Sparks juddered up and down the staff. After a few seconds, they stabilised–more or less–at the top. Jagged blue-white lines danced around the ornamentation there, as if impatiently waiting.
“Are you sure you know what you’re doing?”
Quarista gripped the staff in both hands, trying to quell the shaking that spread to her shoulders. Out of the corner of her eye, she could see Ferrion, her fellow apprentice, seeking a bare bit of wall to press his back against.
His hair, usually a black mark covering his face like a large ink stain, was blown back in the wind of worked magic. “It wouldn’t have killed you to wait…” His face was more sallow than usual in the eerie light.
“It’ll kill both of us if I stop now,” she pointed out. Not sure of how gruesomely true that was.
The staff shot up from the ground, pulling her with it. Quarista suppressed a shriek as her feet left the floor. The circle of carved wood at the top jabbed the ceiling hard. Had it been a sharper design, the staff might have impaled itself through the wood.
Dust began to swirl around her, creating a girl-shaped cocoon. There were mere inches of comfort between the dust and her actual frame.
“I’m–” The rest of Ferrion’s panicked statement died under the roar of gritty wind. Quarista risked a glance downward and nearly let go of the staff to reach out to her friend.
He had run to the door, and had grasped the knob in both hands. She tried to kick out, to yell. To warn him somehow.
If he opened the contained space, everything she’d gathered into it would spill out–like the ocean pouring into a teacup.
With a mighty tug at the staff, she managed to pull it and herself back down from the more precise middle of the room. Ferrion twisted the knob.
She kicked out a leg at him. The cocoon of dust elongated to push him. He hit his nose against the door, then staggered away from it.
Guilt sent the lines of energy sliding back down the staff. “I’m sorry,” she muttered, though she wasn’t quite. “Just give it a second.”
The dust swept back towards her, bringing with it a few nastier bits of cottage debris. The energy lines shot back up to the staff’s apex, then straightened. The cocoon tightened about her, then began to pull the lights from the staff, until the swirl of dust and rat leavings had coalesced into a bright blue-white shell, flush with her figure.
Too flush, she thought. Discomfort wriggled through her growing sense of triumph. She’d have to revise the text to include a warning against wearing long skirts during the ceremony. They rode up.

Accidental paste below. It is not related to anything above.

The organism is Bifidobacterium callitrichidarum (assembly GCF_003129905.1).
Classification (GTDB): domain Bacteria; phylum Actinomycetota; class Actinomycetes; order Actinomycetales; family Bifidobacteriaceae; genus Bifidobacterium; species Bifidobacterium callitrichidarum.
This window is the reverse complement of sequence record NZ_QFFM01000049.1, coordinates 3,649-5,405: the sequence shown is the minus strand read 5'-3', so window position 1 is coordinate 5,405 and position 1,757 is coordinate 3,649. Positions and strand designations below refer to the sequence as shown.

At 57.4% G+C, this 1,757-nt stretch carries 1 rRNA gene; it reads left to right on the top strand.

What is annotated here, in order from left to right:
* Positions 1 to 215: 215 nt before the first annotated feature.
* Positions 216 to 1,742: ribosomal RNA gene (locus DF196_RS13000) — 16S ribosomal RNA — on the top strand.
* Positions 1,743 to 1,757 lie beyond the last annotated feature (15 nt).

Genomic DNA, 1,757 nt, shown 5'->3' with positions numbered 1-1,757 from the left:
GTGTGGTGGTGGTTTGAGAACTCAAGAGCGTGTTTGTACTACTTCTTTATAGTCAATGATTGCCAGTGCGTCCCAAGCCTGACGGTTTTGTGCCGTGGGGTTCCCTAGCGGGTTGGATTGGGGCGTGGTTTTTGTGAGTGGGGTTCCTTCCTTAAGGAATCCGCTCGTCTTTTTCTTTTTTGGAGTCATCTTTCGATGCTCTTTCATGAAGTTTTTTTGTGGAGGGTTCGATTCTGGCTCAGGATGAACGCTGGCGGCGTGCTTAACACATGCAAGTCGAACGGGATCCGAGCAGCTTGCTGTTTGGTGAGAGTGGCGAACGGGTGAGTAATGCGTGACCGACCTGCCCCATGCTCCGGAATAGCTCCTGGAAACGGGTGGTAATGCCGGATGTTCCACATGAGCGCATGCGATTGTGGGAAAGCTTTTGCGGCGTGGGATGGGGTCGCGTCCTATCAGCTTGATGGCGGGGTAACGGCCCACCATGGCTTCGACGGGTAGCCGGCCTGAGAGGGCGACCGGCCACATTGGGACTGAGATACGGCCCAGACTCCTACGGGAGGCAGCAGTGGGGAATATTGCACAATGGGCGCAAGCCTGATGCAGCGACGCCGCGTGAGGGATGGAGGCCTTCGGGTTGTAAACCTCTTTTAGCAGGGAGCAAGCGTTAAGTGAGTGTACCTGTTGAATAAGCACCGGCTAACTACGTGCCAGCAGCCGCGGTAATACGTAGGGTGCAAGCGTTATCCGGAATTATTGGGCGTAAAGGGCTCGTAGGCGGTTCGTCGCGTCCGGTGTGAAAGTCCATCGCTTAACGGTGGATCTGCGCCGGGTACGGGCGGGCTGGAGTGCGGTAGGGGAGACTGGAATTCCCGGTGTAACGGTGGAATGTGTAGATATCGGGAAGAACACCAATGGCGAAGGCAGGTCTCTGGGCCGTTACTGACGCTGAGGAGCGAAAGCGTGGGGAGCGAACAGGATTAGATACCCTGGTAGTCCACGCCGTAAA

She felt the light harden–a sensation that put her in mind of a scab rubbing against soft, healthy skin. Her eyes could not shut out the painful light, and she wondered if she ought to have closed them before.
Then cracks began to appear in her vision. Black lines that thickened and spread. Suddenly she heard Ferrion yelling abuse at her, and she realised that her hearing had been gone for several of the previous moments.
The staff was no longer in her grasp. The cracks grew audible, a thunderous sound that filled the cottage. Just as they became nearly unbearable, they stopped.
Quarista stumbled, falling to her knees. The staff was gone because it had become part of her. She had sent it away into her personal space, to be retrieved through the shortest of rituals. Gesture.
Rather than test it right away, she looked about for Ferrion. He was not cowering in a corner, but nor was he at her side with a helping hand or kind word. “A lady would appreciate a hand up,” she said, eyes narrowed.
He babbled something. However, he did managed to shuffle towards her and offer a hesitant arm. She took it gingerly. Flecks of light still scattered through her vision, disrupting her balance slightly.
“Did it go all right?” he asked her. To his credit, he kept hold of her even when she’d managed to regain her footing.
Her first instinct was to snap that of course it had all gone just fine. But then she reminded herself that Ferrion had read all of the same books she had. And that he was rather better at collating the information therein. “Do I not look all right?”
“Your eyes are funny.”
“I need to see them, please.”
Rather than leaving her to stand alone while he fetched a looking glass, Ferrion half-dragged her over to their teacher’s shaving things.
Quarista sat on the creaky stool and picked up the little shaving glass. “It’s too dark,” she said. “You can open a window now. Even the door, if you like.”
Shafts of light pooled in as Ferrion made the rounds, pulling open all of the windows. Quarista sneezed at the sudden sunlight, then blinked her vision clear.
He’d been right about her eyes. They did look funny. Flecks of brown pierced through them as though they were dirty, and blue lights flickered in and out of them. Little torches winking in and out.
“Oops,” she whispered to herself.